Bombay Chaat Indian expats satisfy their jones for chaat—the subcontinent's preferred street food—at this Jackson Heights hang, where non--Hindi speakers often take the point-and-smile approach to ordering. The small snack counter specializes in the puri-based chaats popular in Mumbai. These tiny fried shells are packed with a blitz of Indian staples (potatoes, chutneys, yogurt, coriander) for a unique blend of sweet, savory and tangy flavors. Most chaat can be popped into your mouth whole, though you'll need a fork for the excellent papri chaat ($6), which features thicker, crunchier fried dough crackers tossed among lettuce, potato, chickpeas, yogurt and a spice blend that packs a serious punch. 73-19 37th Rd between 73rd and 74th Sts, second floor, Jackson Heights, Queens (no phone). Average chaat: $6.
Biryani Cart Midtown lunchers flock to this heavily decorated food cart, winner of both the 2009 Vendy People's Choice Award and TONY's Carts in the Parc competition. The chicken tikka and kathi rolls are solid bets, but the star of the show is the chicken biryani ($6), which Bangladesh native Meru Sikder has been serving since he launched the cart in 2004. The dish features smoky, moist bits of chicken blended with yellow rice and topped with an egg boiled in saffron. Orders can be spiced according to your heat tolerance, and it's served with yogurt-drenched lettuce and a mango pickle to help cut the kick. At the corner of W 46th St and Sixth Ave (917-628-3269). Average dish: $6.
Hampton Chutney Co. Don't be fooled by the shopping bags and Lululemon-clad ladies still glowing from yoga—this Soho stalwart turns out dosas that make the Eat, Pray, Love vibe tolerable. The massive, golden-brown sourdough crpes serve as edible place mats for an array of fresh East-meets-West fillings, like a classic masala (spiced potatoes) dressed up with Jack cheese, spinach, tomato and homemade chutney. Wash it down with Indian-inspired drinks like sweet lassi and cardamom-spiked coffee. 68 Prince St between Crosby and Lafayette Sts (212-226-9996). Average dosa: $9.
The Kati Roll Company Calcutta-style wraps known as kathi rolls may not be as ubiquitous as falafel, but these portable one-handers battle admirably for our snacking loyalties. At this microchain, an American-friendly-friendly illustrated menu makes it easy to choose a filling for the thin, doughy paratha bread, which surrounds items like smoky paneer and slow-roasted, sacrilicious beef, each garnished with cherry tomatoes, onions, lettuce and a savory proprietary spice blend. 99 MacDougal St between Bleecker and W 3rd Sts (212-420-6517) * 49 W 39th St between Fifth and Sixth Aves (212-730-4280). Average roll: $4.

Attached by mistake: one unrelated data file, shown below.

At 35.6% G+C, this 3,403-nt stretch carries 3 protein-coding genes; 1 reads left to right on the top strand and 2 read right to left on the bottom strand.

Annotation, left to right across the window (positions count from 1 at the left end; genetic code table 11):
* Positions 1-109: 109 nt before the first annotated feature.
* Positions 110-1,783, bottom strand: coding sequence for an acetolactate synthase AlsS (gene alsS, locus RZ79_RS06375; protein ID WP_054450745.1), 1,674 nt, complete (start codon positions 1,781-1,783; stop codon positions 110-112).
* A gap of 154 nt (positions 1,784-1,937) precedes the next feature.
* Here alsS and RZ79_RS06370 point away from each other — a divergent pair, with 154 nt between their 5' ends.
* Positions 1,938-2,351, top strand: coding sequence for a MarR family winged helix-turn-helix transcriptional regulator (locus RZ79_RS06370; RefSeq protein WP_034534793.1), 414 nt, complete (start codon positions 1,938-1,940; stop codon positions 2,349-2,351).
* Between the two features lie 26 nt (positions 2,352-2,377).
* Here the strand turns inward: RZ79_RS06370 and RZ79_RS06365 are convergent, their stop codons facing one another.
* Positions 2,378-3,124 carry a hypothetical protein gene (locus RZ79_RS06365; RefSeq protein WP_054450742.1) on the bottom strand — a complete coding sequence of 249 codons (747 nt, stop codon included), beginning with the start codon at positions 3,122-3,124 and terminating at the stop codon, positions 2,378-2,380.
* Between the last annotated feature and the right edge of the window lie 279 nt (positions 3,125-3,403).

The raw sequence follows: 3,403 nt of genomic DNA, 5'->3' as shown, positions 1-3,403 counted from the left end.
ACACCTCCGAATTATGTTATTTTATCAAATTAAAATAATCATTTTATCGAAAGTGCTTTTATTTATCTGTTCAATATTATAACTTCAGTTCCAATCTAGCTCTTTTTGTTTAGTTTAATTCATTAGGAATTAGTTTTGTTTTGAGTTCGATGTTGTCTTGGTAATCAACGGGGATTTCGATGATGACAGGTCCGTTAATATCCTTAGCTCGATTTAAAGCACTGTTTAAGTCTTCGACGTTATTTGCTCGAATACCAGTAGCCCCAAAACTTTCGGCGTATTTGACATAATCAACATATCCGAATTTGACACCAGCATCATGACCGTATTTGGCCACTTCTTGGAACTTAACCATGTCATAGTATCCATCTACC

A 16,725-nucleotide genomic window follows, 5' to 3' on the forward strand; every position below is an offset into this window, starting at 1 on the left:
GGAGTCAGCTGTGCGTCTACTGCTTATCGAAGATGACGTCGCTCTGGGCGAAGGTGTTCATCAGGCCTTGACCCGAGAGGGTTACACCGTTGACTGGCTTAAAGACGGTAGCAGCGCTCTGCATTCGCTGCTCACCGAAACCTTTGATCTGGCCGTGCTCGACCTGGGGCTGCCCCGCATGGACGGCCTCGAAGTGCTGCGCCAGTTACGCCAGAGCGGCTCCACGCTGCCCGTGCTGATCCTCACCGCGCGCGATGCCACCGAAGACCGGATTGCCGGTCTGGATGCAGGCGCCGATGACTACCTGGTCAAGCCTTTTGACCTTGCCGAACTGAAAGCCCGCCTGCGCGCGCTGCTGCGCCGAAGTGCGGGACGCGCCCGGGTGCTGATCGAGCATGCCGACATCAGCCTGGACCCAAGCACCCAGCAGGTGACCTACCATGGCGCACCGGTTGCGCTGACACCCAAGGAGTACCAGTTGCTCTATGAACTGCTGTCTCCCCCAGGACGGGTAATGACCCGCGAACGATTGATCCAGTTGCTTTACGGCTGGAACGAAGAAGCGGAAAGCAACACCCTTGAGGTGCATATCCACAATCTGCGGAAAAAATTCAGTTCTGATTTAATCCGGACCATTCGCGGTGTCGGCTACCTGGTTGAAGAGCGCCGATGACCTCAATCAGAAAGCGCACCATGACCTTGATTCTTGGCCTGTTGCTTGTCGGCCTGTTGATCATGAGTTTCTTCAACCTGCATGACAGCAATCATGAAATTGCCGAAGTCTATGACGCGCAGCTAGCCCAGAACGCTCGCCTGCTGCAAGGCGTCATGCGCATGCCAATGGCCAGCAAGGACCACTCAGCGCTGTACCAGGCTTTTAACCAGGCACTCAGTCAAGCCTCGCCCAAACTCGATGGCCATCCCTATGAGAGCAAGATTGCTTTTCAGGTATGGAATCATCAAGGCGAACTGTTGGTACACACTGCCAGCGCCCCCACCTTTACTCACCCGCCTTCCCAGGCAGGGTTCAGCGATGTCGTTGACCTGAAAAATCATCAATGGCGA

Liebe This Nolita newcomer initially triggered our eye-rolling reflex with its fast-food-of-the-future posturing (a bright, cookie-cutter storefront, plus the promise of "gourmet Indian fusion"). But its addictive kathi rolls quickly made us believers. Tender house-made roti—buttery and slightly charred from the grill—cradles simple, vegetarian-friendly fillings like paneer or spiced potatoes ($5.95), though we think it's worth shelling out the extra buck-fifty for the Seekh Kebab Roll, stuffed with grilled onion, your choice of sauce (including spicy-sweet mint chutney), and minced lamb marinated in house-ground spices and brightened with cilantro and lime. 227 Mott St between Prince and Spring Sts (212-796-5744). Average roll: $6.50.
Fortunately, Toshio Suzuki wasn’t gone for long. A year after shuttering his 30-year-old Sushi Zen in midtown, the New York sushi icon returns with a new raw-fish restaurant divided into three concepts. There’s a 10-seat omakase counter, where Suzuki prepares a seven-course dinner that includes seasonal dishes like steamed monkfish liver and horsehair crab for $250 per person. Three Pillars, an Imperial-style cocktail bar and lounge, sees cocktail “alchemist” Alex Ott pouring Japanese drinks with “healing” powers, like the gin-and-yuzu Seishun No Izumi, which is said to act as an age reverser and PMS remedy. The third prong, opening in April, is the chef’s namesake kaiseki restaurant, which seats 56 people and is helmed by Sushi Zen alum Takashi Yamamoto, who was formerly a private chef for the Japanese consulate.
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